I'd never been in an exercise class where the goal was to shake—from muscle fatigue. But that was exactly what Kate Arnold, owner and instructor of The Bar Method studio in downtown Washington D.C., encouraged. "Everyone should be shaking," she shouted throughout class, as me and 10 other women stood on our toes, lifting our legs into various ballet-inspired poses while holding onto the barre—our thighs and calves quivering as under-used muscles awakened.
The idea is that fatigued, warm muscles are more malleable and can be stretched and shaped into longer, leaner muscles that give the overall toned look of a ballerina. The "Bar Method," however, is based only in part on traditional ballet, borrowing from poses (such as the plié) that use the barre to support the body. Other exercises draw from isometrics and weight-training—emphasizing light weights and repetition. In an hour-long class, you exercise your shoulders, biceps, triceps, calves, thighs, and glutes—never working any one area for longer than two minutes at a time—and importantly, stretching after each segment when muscles are still warm.
"It's like personal training in a group setting," says Arnold. While most students are women in their 20s and 30s, Arnold says she gets everyone from marathon runners to those who haven't exercised in years at her studio. "So many are grateful to find the first type of exercise they love."
Arnold was one of those people, four years ago, when she walked into her first bar class in Chicago. "From the day I walked into the studio, I never wanted to do anything else. I loved how it made me feel. I was pushing myself in a way that was kind to my body."
A litigator who also has her MBA, Arnold was so taken with the method that she decided to quit practicing law and open a bar method studio when she and her husband moved to D.C. a year ago.
One of Arnold's students, Stephanie Kagan, also quickly fell in love with the class and recently became an instructor. The class helped Kagan lose weight and become "a calorie-burning machine," since lean muscles boost metabolism. She's also stronger. "I've gotten to the point where I can do sets of 25 to 35 push-ups—all of them on my toes," she says. "I also don't feel I look like a body builder. It's a very feminine strength."
And, it's safe. Designed in part by a physical therapist to rehabilitate injured dancers, the bar method works your muscles without hurting your joints. Founder Burr Leonard, a former dancer, calls it "a more mindful way of approaching exercise." Burr's flagship studio is in San Francisco, but Bar Method studios are popping up all over the country, with 70 total expected by year's end. "People love it—and it's something they can do their whole lives," says Burr.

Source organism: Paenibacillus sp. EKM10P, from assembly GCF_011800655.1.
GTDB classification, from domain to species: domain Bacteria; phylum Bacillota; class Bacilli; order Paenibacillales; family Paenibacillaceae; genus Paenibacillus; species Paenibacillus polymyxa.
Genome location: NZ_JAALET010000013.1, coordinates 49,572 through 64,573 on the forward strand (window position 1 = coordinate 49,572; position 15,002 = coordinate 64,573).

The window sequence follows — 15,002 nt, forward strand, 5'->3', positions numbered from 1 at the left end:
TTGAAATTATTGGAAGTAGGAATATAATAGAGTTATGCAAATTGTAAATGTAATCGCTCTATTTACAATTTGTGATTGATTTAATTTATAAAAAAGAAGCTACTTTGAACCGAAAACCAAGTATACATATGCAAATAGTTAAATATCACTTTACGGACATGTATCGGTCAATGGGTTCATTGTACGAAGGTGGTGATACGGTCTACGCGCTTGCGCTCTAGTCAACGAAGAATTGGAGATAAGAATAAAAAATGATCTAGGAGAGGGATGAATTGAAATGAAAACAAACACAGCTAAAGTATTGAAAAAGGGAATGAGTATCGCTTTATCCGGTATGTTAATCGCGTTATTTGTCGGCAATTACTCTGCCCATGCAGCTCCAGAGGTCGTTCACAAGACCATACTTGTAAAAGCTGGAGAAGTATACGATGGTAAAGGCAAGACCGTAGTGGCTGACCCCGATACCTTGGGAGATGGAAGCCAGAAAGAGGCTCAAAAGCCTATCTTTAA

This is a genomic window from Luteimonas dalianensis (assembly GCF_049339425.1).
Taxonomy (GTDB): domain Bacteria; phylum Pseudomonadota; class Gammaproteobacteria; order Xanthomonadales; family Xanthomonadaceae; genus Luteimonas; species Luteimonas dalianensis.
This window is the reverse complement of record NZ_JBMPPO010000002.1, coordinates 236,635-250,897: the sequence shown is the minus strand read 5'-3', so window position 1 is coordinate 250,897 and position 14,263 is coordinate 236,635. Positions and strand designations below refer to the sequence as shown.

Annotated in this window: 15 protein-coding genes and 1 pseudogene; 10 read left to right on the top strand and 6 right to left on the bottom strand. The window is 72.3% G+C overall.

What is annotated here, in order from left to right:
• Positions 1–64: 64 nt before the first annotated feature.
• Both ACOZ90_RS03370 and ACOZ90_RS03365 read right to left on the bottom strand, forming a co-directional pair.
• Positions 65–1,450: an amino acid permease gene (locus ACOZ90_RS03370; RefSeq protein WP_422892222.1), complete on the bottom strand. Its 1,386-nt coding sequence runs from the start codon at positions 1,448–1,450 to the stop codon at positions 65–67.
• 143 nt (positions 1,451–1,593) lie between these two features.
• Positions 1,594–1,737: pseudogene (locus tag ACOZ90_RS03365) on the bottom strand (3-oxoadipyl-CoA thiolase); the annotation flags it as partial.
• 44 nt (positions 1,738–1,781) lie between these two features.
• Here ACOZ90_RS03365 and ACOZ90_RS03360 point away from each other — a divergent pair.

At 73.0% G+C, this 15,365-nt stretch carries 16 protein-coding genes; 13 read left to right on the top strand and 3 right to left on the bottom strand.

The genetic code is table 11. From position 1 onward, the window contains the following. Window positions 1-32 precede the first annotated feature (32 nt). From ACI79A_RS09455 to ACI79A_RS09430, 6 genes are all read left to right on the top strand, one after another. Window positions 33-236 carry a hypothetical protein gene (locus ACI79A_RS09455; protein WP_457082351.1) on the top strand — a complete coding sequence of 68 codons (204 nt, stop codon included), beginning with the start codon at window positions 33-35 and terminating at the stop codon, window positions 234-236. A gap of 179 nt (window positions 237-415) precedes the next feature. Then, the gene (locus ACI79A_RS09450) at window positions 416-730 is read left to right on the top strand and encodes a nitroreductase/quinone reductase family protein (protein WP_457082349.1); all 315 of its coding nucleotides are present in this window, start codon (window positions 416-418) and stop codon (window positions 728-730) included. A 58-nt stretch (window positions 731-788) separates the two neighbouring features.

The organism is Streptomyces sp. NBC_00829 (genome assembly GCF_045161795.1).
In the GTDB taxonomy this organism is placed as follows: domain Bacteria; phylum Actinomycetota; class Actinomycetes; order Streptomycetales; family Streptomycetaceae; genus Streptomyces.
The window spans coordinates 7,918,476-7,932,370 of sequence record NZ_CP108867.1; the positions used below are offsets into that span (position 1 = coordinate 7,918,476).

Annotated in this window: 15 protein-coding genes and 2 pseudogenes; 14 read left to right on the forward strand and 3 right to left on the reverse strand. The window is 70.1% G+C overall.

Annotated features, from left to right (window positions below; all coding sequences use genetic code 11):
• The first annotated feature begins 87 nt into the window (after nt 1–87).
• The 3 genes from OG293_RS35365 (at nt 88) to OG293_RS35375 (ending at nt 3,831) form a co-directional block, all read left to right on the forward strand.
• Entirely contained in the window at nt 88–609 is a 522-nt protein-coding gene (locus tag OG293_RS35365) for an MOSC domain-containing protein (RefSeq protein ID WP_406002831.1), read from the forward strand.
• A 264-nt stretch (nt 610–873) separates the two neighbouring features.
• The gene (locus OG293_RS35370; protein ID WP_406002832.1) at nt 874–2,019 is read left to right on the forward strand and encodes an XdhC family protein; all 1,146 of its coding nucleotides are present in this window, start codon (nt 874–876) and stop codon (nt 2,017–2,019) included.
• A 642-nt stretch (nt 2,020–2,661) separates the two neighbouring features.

"Beyond Barre." The Bar Method is one of many ballet-inspired classes on the rise. "Beyond Barre," also known as "cardio ballet," incorporates the "glide," a yoga mat-sized device with a smooth surface that allows you to glide back and forth, mimicking a speed skater's side-to-side glide. "If you're not in shape, the glide is going to take you down," says Ulrick Rosemond, a Beyond Barre instructor at Potomac Pilates, a small studio in the suburbs of D.C.
And in fact, Rosemond's class took me down—from the moment he insisted I wear ballet shoes, and told the class that once the music started, we wouldn't stop. I consider myself something of a fitness buff—having run a dozen or so half marathons and sworn by spinning a few times a week—but this class was the best workout of my life. The high-energy class uses light weights, abs work, and ballet exercises that define the leg's muscle without bulking it, Rosemond explains, adding, "If you can do this class, you can do anything."
And anyone can do Beyond Barre, he says, although his own class tends to attract a very fit clientele, from speed skaters to field hockey players. One of his students, Emily Moldavo, was a competitive gymnast during high school. Now the recent Harvard Law School grad takes the class a few times a week to take a break from studying for the bar exam. "It gives me a lot of energy and clears my mind," she says. "It does for me what yoga does for some people."